In Greek mythology, there were various characters named Eurydice, or Eurydíkê.
The wife of Orpheus
Orpheus and Eurydice, Anselm Feuerbach, 1861
The more famous was a woman - or a nymph - named Eurydice who was the wife of Orpheus. While fleeing from Aristaeus, she was bitten by a serpent and died. Distraught, Orpheus played such sad songs and sang so mournfully that all the nymphs and gods wept and gave him advice. Orpheus went down to the lower world and by his music softened the heart of Hades and Persephone (the only person to ever do so), who allowed Eurydice to return with him to earth. But the condition was attached that he should walk in front of her and not look back until he had reached the upper world. In his anxiety he broke his promise, and Eurydice vanished again from his sight. The story in this form belongs to the time of Virgil, who first introduces the name of Aristaeus. Other ancient writers, however, speak of Orpheus' visit to the underworld; according to Plato, the infernal gods only "presented an apparition" of Eurydice to him.
Connections with Other Mythologies
The story of Eurydice and Orpheus has strong similarities with the Japanese myth of Izanami and Izanagi and the Maya myth of Ix Chel and Itzamna. There may be connections going back to Paleolithic times. The other myths seem to be more violent and horrifying than the Greek version. This may be due at least in part to Virgil and the other classical writers softening down the story, which in its older versions (now lost) may have also been very violent.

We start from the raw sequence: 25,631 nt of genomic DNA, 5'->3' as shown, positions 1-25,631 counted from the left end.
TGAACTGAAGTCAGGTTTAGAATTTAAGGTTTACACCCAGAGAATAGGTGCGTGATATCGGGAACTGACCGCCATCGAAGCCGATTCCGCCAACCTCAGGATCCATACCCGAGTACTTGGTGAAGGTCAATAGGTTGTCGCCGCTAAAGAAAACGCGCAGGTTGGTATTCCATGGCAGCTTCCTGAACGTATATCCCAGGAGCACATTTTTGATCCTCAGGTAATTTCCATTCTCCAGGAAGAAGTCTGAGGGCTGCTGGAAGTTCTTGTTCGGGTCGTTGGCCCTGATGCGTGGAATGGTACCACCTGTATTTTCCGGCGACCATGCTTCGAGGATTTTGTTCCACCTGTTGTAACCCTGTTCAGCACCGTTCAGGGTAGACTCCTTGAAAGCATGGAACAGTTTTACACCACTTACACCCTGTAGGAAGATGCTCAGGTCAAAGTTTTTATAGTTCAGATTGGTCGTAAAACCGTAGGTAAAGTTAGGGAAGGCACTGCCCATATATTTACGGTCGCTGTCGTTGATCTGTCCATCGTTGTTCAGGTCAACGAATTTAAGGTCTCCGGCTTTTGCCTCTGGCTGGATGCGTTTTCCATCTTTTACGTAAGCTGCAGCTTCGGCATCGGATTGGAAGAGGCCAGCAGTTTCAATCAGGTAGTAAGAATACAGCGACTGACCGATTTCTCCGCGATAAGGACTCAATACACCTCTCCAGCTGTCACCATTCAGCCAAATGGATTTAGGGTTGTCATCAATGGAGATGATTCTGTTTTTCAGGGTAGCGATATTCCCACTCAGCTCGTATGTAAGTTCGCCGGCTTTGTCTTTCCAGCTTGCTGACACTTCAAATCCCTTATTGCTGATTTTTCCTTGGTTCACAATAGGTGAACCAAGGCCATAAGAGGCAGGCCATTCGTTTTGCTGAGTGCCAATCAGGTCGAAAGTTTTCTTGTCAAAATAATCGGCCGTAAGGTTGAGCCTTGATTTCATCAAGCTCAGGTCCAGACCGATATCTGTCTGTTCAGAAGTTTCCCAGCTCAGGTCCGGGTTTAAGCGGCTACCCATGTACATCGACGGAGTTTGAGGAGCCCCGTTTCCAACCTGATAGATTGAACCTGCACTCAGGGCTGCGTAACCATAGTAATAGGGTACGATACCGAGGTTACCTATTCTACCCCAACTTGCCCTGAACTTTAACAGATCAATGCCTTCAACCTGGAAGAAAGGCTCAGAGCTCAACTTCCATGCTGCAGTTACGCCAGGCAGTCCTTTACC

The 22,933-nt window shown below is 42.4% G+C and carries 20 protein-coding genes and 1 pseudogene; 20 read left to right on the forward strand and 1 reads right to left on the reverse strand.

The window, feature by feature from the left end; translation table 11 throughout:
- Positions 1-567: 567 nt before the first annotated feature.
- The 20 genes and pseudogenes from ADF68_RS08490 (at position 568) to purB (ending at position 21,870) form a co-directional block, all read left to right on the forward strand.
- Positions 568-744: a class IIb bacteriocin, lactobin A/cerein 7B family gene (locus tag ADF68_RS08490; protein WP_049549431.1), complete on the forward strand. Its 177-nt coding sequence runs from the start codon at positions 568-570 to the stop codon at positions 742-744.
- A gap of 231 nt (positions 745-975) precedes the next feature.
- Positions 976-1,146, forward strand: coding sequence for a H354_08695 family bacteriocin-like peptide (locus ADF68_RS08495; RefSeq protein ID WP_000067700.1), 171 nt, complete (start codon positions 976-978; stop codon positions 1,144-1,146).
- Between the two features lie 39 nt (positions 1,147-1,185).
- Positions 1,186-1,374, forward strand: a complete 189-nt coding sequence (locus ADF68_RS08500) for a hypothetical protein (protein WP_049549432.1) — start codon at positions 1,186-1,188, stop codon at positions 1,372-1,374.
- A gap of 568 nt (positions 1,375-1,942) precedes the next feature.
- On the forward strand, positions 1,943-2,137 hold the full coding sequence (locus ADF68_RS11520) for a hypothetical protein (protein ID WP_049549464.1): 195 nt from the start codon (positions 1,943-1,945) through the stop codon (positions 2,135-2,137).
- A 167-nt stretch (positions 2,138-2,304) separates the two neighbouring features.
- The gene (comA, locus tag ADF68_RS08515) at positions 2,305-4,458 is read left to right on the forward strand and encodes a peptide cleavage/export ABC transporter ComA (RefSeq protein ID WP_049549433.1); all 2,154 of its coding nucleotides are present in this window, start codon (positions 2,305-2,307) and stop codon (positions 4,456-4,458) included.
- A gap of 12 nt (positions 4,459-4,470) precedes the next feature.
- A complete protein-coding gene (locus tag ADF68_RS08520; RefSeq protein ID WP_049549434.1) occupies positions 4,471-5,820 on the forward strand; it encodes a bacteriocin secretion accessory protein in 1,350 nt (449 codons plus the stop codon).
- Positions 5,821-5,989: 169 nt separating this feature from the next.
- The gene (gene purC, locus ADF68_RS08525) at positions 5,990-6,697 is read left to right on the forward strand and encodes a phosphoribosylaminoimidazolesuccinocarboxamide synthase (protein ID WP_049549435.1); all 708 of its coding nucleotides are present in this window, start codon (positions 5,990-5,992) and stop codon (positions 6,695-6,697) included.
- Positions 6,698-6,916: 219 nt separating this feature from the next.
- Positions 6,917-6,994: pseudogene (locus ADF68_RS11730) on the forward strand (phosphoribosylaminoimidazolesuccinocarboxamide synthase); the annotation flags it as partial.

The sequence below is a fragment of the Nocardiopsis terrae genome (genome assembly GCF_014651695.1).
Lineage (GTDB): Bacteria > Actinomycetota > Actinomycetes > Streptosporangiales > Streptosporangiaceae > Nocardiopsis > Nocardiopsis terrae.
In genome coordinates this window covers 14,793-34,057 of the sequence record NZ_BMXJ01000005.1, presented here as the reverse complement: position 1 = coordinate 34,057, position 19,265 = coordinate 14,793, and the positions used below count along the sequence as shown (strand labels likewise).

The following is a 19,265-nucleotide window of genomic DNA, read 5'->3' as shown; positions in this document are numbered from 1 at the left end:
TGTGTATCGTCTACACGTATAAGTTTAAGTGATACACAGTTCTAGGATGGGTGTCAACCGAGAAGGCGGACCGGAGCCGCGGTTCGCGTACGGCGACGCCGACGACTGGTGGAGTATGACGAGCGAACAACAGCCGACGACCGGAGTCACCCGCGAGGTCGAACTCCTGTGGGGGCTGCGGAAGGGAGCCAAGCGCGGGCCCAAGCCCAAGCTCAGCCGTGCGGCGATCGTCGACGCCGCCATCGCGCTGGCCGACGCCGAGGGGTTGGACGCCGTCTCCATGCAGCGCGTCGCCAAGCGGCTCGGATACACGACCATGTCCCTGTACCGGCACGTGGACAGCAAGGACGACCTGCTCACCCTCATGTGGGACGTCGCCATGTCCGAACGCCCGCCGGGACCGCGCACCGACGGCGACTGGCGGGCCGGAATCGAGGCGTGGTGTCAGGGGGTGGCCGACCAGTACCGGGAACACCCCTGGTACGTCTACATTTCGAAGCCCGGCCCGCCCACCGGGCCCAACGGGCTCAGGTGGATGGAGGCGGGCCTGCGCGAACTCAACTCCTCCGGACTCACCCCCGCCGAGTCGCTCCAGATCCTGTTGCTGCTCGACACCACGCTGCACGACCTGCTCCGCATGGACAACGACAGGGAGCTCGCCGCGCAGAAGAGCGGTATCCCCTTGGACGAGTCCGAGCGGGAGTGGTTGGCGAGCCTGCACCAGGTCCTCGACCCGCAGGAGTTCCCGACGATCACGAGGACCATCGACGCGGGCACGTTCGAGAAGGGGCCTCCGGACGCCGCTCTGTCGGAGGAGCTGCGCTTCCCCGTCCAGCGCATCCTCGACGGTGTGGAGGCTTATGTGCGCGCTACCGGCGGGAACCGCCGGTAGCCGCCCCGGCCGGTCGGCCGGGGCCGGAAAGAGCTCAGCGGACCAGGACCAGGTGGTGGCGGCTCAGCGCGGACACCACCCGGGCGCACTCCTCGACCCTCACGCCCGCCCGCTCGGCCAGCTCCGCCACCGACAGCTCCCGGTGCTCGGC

Eurydice (also Erudice or Euridice) is an opera written in Florence by Jacopo Peri and Ottavis Rinnuccini in 1600. It was created for the marriage of Henry IV and Maria de Medici. This is considered by some to be the second work of modern opera, and the first such musical drama to survive to the present day. (The first, Dafne, was written by the same authors in 1597.)
For many of the other stage and screen reinterpretations of the legend of Orpheus and Eurydice, see the article on Orpheus. Eurydice is also a play which retells the myth of Orpheus from Eurydice's point of view.
Euridice B.A. 2037, Nikos Nikolaidis
Rodin Orpheus and Eurydice (New York, The Metropolitan Museum of Art, 1893)
Wife of Creon
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